The hare and the tortoise method proves best for vulture monitoring

Slowly but surely: The Royal Society publishes clever report by Dr Campbell Murn that describes the best way to survey large raptors.

Wildlife surveys can be very expensive and endangered species rather elusive. This isn’t a good combination when you’re trying to detect and research particular species, so it’s important that wildlife surveys are done as efficiently as possible.

It was previously unclear whether we should be doing surveys as quickly as possible to increase sample size, or to go slowly in order to increase the chance of detecting the species of interest.

This is why our Head of Conservation and Research, Dr Campbell Murn, has researched the most efficient method of detecting elusive species, such as the White-headed Vulture, with the results published by The Royal Society.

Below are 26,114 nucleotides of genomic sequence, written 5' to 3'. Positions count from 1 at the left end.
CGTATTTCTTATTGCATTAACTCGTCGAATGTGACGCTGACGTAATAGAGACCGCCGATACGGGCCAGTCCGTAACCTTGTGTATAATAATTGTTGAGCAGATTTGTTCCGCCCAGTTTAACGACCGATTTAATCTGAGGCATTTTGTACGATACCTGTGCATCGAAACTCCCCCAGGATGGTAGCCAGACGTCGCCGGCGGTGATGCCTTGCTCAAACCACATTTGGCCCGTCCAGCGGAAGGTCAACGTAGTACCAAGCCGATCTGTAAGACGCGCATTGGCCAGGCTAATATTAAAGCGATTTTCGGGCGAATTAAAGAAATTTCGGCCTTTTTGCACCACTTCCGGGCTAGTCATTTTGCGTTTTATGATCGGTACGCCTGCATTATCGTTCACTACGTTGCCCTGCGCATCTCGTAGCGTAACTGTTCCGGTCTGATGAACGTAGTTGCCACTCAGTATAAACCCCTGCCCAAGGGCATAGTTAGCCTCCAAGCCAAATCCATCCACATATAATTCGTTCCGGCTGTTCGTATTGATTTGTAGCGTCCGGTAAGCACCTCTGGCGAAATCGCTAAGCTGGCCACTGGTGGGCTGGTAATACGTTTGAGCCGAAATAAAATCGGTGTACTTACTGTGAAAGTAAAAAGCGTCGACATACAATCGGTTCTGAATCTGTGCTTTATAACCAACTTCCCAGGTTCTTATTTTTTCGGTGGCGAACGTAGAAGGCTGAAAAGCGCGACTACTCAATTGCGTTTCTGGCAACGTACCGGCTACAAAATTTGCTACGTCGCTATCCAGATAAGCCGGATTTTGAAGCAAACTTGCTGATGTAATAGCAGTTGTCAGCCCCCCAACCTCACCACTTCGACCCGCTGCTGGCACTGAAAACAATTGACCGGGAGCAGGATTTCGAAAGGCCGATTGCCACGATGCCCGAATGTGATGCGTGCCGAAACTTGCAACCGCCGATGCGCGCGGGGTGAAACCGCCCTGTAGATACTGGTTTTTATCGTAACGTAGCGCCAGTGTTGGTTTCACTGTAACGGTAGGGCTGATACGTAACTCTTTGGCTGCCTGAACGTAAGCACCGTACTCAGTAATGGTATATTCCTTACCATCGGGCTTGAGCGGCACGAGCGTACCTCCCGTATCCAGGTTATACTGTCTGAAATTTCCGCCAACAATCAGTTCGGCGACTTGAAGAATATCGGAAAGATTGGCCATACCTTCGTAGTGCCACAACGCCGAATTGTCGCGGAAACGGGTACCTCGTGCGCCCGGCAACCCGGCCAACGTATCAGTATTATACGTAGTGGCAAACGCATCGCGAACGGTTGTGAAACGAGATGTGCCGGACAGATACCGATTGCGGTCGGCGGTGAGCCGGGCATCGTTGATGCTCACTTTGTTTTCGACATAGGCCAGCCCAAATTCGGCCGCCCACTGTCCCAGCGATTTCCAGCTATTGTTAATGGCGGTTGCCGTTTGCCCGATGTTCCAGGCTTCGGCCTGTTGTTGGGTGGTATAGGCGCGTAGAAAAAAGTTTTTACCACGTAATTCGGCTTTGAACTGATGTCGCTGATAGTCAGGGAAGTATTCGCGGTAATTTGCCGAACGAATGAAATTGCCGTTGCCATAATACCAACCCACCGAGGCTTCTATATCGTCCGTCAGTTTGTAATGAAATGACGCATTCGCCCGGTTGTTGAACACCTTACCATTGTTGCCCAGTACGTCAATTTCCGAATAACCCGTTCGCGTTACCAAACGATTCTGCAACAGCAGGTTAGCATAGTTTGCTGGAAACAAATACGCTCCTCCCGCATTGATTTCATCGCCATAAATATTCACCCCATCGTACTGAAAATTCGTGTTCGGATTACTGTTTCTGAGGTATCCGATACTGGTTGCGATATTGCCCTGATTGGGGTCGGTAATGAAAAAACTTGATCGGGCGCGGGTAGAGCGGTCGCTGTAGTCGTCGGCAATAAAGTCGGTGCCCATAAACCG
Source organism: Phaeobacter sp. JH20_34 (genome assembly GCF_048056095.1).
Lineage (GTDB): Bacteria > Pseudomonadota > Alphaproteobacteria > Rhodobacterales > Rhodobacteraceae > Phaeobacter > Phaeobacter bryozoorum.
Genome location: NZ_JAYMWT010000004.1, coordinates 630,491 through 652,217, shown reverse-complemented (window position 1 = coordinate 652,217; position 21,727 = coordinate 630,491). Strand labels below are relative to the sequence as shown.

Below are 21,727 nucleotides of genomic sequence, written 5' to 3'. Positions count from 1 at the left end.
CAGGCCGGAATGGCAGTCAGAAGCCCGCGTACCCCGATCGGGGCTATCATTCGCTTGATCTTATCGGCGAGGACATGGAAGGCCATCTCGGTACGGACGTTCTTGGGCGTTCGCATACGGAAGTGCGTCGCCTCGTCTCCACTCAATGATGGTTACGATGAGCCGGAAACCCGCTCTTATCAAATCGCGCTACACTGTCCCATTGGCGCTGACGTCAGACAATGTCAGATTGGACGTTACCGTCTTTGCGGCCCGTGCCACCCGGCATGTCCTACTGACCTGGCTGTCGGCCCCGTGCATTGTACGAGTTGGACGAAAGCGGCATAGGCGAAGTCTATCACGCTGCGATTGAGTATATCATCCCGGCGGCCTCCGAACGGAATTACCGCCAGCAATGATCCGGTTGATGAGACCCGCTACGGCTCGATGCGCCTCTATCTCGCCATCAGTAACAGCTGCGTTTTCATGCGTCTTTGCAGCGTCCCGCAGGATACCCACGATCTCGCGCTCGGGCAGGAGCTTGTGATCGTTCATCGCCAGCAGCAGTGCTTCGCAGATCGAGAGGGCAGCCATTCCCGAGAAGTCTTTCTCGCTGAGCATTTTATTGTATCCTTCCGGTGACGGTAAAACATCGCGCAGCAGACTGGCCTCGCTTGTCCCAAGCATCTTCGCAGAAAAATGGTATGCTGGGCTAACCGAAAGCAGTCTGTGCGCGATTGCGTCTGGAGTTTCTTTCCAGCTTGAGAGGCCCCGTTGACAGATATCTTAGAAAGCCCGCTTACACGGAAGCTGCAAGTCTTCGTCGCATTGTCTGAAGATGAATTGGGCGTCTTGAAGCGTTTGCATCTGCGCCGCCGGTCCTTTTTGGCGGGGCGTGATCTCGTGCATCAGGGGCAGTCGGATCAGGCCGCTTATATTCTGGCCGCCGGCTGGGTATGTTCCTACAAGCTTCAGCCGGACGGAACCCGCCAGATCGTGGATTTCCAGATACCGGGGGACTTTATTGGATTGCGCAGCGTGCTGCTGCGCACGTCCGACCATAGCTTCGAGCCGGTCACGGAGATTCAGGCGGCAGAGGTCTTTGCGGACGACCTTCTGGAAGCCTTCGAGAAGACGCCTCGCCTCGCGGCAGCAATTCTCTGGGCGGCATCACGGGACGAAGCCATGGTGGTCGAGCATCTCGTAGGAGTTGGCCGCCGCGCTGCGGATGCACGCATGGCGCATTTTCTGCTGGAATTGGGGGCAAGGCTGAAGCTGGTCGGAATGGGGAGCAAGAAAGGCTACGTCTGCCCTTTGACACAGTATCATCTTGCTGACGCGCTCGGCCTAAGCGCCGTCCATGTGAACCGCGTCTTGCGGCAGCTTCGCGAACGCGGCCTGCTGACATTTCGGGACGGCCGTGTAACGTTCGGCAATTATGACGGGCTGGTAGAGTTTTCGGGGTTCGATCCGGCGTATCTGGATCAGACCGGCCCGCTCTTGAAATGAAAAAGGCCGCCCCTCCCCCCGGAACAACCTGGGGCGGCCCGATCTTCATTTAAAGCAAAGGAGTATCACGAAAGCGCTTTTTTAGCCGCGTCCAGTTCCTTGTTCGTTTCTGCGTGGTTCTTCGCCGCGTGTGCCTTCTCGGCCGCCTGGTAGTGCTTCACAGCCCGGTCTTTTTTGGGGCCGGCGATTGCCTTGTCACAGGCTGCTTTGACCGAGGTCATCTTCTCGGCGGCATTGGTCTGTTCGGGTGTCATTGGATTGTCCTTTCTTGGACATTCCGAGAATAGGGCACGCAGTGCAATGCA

Dr Murn, with Dr Graham J. Holloway from the University of Reading’s School of Biological Sciences, found that, in a classic case of the hare and the tortoise, surveys done whilst travelling quickly (even many times over) are less likely to detect large raptors, like White-headed Vultures, compared with fewer surveys done by moving slowly and at the right time.

The publication of the paper shows the importance of the Trust’s ongoing research, which is continually working to find new and improved ways to research and conserve birds of prey.

Read the article ‘Using areas of known occupancy to identify sources of variation in detection probability of raptors: taking time lowers replication effort for surveys‘.

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